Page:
As ethical hunters, we owe it to the animals we're pursuing to make the best shot possible. Using shooting sticks is a great way to do that.
Interestingly enough, as much as American hunters love gadgets, shooting sticks have never really caught on with the general hunting population over here. Don't get me wrong, a few hunters do use them, they're more popular in certain hunting circles (like predator hunting) than others (like whitetail hunters in a tree stand). That being said, though, shooting sticks are nowhere near as common in the United States as they are in Africa.
It's honestly too bad because they're a very useful and versatile tool. Here are a few reasons why you should consider hunting with shooting sticks.
When used correctly, shooting sticks provide additional stability that's absolutely essential for making a precise shot at longer range. They don't provide as much stability as a bench rest. On the other hand, they're a lot more portable and can provide a rock-solid gun rest for shots at most practical hunting ranges (50-250 yards).
Shoot Over Vegetation
There are many different kinds of shooting sticks out there, ranging from a simple monopod or bipod hastily fabricated from pieces of wood to commercially manufactured tripods with telescoping legs like a Bog Pod or Jim Shockey's trigger sticks.
Regardless of the exact type or brand, they all provide a stable shooting rest and offer the hunter some degree of control over adjusting the shooting height according to conditions on the ground as well as the personal preferences of the hunter.
This is where you really make your money with shooting sticks.
For instance, the prone shooting position is incredibly stable, particularly when used in conjunction with some other form of support under the rifle like a Harris bipod, a backpack, or a log. However, while the prone shooting position is great for taking shots in wide-open country with very little vegetation to obscure the target (like a pronghorn hunt), the standing, kneeling, and sitting positions are all much better suited for hunting situations where it's necessary to shoot over grass or brush.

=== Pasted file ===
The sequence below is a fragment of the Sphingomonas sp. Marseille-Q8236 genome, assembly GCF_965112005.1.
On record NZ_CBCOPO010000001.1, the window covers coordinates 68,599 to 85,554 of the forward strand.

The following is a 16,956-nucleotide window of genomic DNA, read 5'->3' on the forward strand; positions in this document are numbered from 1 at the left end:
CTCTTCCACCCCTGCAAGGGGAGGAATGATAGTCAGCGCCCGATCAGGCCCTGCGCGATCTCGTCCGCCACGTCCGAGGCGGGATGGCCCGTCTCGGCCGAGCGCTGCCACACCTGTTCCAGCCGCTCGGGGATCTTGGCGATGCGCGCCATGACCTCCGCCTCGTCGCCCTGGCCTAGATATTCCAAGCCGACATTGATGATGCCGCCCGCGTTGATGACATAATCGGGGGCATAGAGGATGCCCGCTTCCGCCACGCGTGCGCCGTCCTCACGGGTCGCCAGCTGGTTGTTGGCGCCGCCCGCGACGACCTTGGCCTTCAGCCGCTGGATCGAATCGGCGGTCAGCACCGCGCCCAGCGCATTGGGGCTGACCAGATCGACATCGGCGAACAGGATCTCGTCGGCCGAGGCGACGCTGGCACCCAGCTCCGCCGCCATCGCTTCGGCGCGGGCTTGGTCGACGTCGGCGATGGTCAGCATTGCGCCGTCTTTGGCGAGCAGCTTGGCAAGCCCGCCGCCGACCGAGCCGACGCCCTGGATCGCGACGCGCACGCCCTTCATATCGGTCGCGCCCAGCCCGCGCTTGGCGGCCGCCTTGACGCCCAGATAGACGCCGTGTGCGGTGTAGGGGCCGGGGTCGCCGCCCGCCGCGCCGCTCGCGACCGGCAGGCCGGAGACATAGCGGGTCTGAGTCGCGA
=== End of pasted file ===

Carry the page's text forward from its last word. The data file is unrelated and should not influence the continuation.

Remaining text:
By utilizing shooting sticks, a hunter can take advantage of the better visibility offered by those other shooting positions, yet still have a stable enough rest to take an ethical shot at a much longer range than would be possible without utilizing some sort of rest.
This is one of the main reasons shooting sticks are so popular on hunts in Africa. As you can see below, the vegetation in many parts of Africa is too high for shooting from the prone. However, a hunter using shooting sticks can take standing shots over the brush at animals over 200 yards away (242 yards in this case) without much trouble.
They Can Pull Double Duty
You'll likely have a tracker or professional hunter who'll help carry and set up shooting sticks for you on an African safari. That's usually not the case when hunting in the United States, though. That means you'll need to carry the sticks yourself.
The good news is shooting sticks with folding or collapsible legs are relatively easy to carry. Shooting sticks can also serve the same function as a walking stick or a trekking pole. Some of the nicer shooting sticks have interchangeable heads that allow the hunter to mount a spotting scope or camera.
They're not perfect and they'll never replace the fundamental shooting positions. Even so, you should still consider adding a set of quality shooting sticks to your hunting gear list. Even if you never plan on hunting in South Africa or Namibia, a set of shooting sticks just might help you close the deal on a mule deer or an elk hunt.
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